Comparative Example 2
 The procedure of Example 1 is repeated with the formulation shown in Table 1. The extrudates are droopy as they exit the die face of the extruder and tend to stick to each other as they lay on the collection tray.
Comparative Example 3
 The procedure of Example 1 is repeated with the formulation shown in Table 1. The extrudates are droopy as they exit the die face of the extruder and tend to stick to each other as they lay on the collection tray.
TABLE-US-00001 TABLE 1 Example 1 C. 2 C. 3 Formulation DT-51 Titania (g) 2500 2500 2500 Water (g) 1005 1250 1005 Poly(ethylene oxide) (g) 35 35 35 WALOCEL ® C cellulose (g) 52.5 52.5 52.5 Benzyl alcohol (g) 17.5 17.5 17.5 Ammonium hydroxide (g) 100 100 100 METHOCEL ® K4M cellulose (g) 25 0 0 Extrusion Processibility good poor poor Properties of Calcined Extrudate Crushing strength (lb/mm) 1.68 1.37 1.43 Surface area (m2/g) 27.2 n/a n/a Pore volume (mL/g) 0.32 0.30 0.30
Comparative Example 4
 The procedure of Example 1 is repeated, except that the formulation is as follows: DT-51 (2000 g), TAMOL® 1124 dispersant (a hydrophilic polyelectrolyte copolymer from The Dow Chemical Company, 32.6 g), METHOCEL® K4M cellulose derivative (54.6 g), lactic acid (6 g), water (950 g), aqueous ammonium hydroxide (14.8 M, 70 g).
Comparative Example 5
 The procedure of Example 4 is repeated, except that alumina (DISPERAL® P2, available from Sasol, 20 g) is used. The extrudates are droopy as they exit the die face of the extruder and tend to stick to each other as they lay on a metal tray. The calcined extrudate contains 1 wt % alumina and 99 wt % titania.
TABLE-US-00002 TABLE 2 Example C. 4 C. 5 Formulation DT-51 titania (g) 2000 2000 METHOCEL ® K4M cellulose (g) 54.6 54.6 TAMOL ® 1124 dispersant (g) 32.6 32.6 Water (g) 950 950 Ammonium hydroxide solution (g) 70 70 DISPERAL ® P2 alumina (g) 0 20 Lactic acid (g) 60 60 Extrusion Processibility poor poor
 The procedure of Example 1 is repeated, except that the formulation is as follows: DT51 (300 g), TAMOL® 1124 dispersant (5 g), WALOCEL® C cellulose (6 g), METHOCEL® K4M cellulose derivative (6 g), lactic acid (4.5 g), water (155 g), and aqueous ammonium hydroxide (14.8 M, 11 g). The extrudates have smooth outer surface. Minimal feathering is observed. Almost no extrudate is observed to stick to others.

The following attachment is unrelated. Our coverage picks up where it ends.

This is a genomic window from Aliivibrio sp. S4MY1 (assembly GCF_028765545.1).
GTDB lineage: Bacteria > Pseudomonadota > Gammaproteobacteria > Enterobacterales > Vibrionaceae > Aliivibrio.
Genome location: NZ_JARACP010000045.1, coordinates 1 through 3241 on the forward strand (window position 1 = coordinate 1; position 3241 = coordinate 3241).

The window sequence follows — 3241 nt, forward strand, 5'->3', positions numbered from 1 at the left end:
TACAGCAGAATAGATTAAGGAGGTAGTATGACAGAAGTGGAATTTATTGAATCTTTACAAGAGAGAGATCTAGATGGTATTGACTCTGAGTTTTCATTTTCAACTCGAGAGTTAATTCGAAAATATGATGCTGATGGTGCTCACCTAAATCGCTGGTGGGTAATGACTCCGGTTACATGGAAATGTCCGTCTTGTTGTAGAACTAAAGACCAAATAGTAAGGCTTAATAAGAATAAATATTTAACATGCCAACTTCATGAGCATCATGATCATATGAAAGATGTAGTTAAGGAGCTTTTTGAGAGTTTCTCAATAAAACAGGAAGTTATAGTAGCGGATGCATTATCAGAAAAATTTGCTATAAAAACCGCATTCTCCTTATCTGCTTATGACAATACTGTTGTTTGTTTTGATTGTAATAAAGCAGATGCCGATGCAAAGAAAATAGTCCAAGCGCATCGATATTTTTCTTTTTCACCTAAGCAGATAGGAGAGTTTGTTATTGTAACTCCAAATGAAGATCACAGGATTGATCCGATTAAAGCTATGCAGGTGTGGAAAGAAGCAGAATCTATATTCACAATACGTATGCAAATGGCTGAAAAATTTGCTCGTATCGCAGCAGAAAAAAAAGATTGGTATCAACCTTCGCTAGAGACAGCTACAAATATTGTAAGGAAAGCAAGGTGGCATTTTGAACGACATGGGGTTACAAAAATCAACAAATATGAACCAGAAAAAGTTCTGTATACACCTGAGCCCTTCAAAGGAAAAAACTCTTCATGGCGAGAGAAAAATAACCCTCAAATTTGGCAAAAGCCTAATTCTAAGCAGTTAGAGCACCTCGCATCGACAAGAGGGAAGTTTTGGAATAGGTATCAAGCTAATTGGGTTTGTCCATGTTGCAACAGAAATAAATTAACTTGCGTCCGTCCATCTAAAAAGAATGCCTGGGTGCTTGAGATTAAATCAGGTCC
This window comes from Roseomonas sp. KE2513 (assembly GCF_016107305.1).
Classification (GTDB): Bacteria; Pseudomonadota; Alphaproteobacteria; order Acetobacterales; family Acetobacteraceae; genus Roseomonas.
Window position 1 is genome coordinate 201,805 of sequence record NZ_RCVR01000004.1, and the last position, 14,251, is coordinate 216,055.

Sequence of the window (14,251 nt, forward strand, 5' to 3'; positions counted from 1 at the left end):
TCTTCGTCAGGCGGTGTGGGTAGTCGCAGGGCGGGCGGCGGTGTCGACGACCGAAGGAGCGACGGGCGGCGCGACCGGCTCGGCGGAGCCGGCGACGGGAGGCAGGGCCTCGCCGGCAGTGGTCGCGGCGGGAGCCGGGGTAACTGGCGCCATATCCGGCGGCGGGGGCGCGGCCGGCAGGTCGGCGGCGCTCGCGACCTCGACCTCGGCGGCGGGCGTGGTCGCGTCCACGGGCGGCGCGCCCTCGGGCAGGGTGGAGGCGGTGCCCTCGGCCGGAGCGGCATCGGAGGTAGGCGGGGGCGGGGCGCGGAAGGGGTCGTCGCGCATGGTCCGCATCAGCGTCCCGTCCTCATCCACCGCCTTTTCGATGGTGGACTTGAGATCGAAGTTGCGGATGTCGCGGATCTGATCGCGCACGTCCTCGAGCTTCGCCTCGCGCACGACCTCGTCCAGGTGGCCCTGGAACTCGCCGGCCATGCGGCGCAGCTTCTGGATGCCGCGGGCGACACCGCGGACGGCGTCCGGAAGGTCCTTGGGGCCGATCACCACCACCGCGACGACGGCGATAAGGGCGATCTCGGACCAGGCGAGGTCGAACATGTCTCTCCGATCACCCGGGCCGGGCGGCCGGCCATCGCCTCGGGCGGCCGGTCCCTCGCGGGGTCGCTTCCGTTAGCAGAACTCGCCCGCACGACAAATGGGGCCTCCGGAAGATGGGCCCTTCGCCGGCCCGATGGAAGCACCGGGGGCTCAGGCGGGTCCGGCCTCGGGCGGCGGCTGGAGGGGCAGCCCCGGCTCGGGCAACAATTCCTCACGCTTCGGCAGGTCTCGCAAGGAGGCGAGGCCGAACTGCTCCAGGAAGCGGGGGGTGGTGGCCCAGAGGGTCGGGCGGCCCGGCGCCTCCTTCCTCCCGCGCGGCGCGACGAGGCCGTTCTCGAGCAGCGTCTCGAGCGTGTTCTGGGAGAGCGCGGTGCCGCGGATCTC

Comparative Example 7
 The procedure of Example 6 is repeated, except that the formulation is shown in Table 3. The extrudates slump upon exiting the die. They stick to each other on the collection tray.
Comparative Example 8
 The procedure of Example 6 is repeated, except that the formulation is shown in Table 3. The extrudates do not tend to stick to each other after laying the on the collection tray. However, they appear to be feathering.
TABLE-US-00003 TABLE 3 Example 6 C. 7 C. 8 Formulation DT-51 titania (g) 300 300 300 Water (g) 155 145 145 TAMOL ® 1124 dispersant (g) 5 5 5 WALOCEL ® C cellulose (g) 6 0 6 Lactic acid (g) 4.5 4.5 4.5 Ammonium hydroxide (g) 11 11 11 METHOCEL ® K4M cellulose (g) 6 6 0 Extrusion Processibility good poor poor
 NaHCO3 powder (27 g) is slowly added to an aqueous solution containing Na2PdCl4.3H2O (31.4 g), NaAuCl4.2H2O (11.3 g), and water (235.4 g). The mixture is stirred at room temperature for 10 min. The solution is sprayed with a pipette on calcined titania extrudates prepared in Example 1 (1000 g) while they are being tumbled in a rotating flask. Once the impregnation is finished, the rotating flask is heated to about 100° C. with a heat gun. The impregnated extrudates are tumbled for another 30 min at 100° C., then placed in an oven at 80° C. for 2 h before they are cooled to room temperature.